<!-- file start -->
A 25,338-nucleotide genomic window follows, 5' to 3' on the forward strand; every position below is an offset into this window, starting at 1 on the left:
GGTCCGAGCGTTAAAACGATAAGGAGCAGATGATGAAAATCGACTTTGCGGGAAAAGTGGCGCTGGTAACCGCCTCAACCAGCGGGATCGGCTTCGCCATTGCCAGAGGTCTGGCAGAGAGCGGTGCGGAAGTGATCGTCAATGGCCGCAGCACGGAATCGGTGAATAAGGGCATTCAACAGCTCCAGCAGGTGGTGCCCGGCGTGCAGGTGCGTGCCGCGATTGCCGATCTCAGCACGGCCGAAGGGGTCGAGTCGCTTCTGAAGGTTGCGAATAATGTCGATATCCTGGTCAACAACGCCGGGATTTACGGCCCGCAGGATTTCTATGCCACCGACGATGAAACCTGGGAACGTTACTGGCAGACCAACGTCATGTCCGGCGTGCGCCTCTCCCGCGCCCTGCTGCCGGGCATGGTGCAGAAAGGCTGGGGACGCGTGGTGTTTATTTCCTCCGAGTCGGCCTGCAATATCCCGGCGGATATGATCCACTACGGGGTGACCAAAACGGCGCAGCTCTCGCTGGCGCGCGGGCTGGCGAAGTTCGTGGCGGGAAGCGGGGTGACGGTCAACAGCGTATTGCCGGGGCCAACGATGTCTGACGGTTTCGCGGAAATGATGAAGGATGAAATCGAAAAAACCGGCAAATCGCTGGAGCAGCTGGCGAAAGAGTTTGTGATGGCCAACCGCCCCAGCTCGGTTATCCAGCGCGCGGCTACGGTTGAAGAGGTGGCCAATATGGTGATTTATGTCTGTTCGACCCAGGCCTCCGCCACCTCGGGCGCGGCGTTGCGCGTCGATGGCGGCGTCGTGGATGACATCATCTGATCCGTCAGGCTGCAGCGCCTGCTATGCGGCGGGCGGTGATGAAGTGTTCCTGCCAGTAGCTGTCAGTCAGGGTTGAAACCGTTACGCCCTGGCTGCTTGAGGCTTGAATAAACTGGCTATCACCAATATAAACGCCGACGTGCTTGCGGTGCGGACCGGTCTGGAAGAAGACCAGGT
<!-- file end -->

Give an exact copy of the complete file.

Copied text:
A 25,338-nucleotide genomic window follows, 5' to 3' on the forward strand; every position below is an offset into this window, starting at 1 on the left:
GGTCCGAGCGTTAAAACGATAAGGAGCAGATGATGAAAATCGACTTTGCGGGAAAAGTGGCGCTGGTAACCGCCTCAACCAGCGGGATCGGCTTCGCCATTGCCAGAGGTCTGGCAGAGAGCGGTGCGGAAGTGATCGTCAATGGCCGCAGCACGGAATCGGTGAATAAGGGCATTCAACAGCTCCAGCAGGTGGTGCCCGGCGTGCAGGTGCGTGCCGCGATTGCCGATCTCAGCACGGCCGAAGGGGTCGAGTCGCTTCTGAAGGTTGCGAATAATGTCGATATCCTGGTCAACAACGCCGGGATTTACGGCCCGCAGGATTTCTATGCCACCGACGATGAAACCTGGGAACGTTACTGGCAGACCAACGTCATGTCCGGCGTGCGCCTCTCCCGCGCCCTGCTGCCGGGCATGGTGCAGAAAGGCTGGGGACGCGTGGTGTTTATTTCCTCCGAGTCGGCCTGCAATATCCCGGCGGATATGATCCACTACGGGGTGACCAAAACGGCGCAGCTCTCGCTGGCGCGCGGGCTGGCGAAGTTCGTGGCGGGAAGCGGGGTGACGGTCAACAGCGTATTGCCGGGGCCAACGATGTCTGACGGTTTCGCGGAAATGATGAAGGATGAAATCGAAAAAACCGGCAAATCGCTGGAGCAGCTGGCGAAAGAGTTTGTGATGGCCAACCGCCCCAGCTCGGTTATCCAGCGCGCGGCTACGGTTGAAGAGGTGGCCAATATGGTGATTTATGTCTGTTCGACCCAGGCCTCCGCCACCTCGGGCGCGGCGTTGCGCGTCGATGGCGGCGTCGTGGATGACATCATCTGATCCGTCAGGCTGCAGCGCCTGCTATGCGGCGGGCGGTGATGAAGTGTTCCTGCCAGTAGCTGTCAGTCAGGGTTGAAACCGTTACGCCCTGGCTGCTTGAGGCTTGAATAAACTGGCTATCACCAATATAAACGCCGACGTGCTTGCGGTGCGGACCGGTCTGGAAGAAGACCAGGT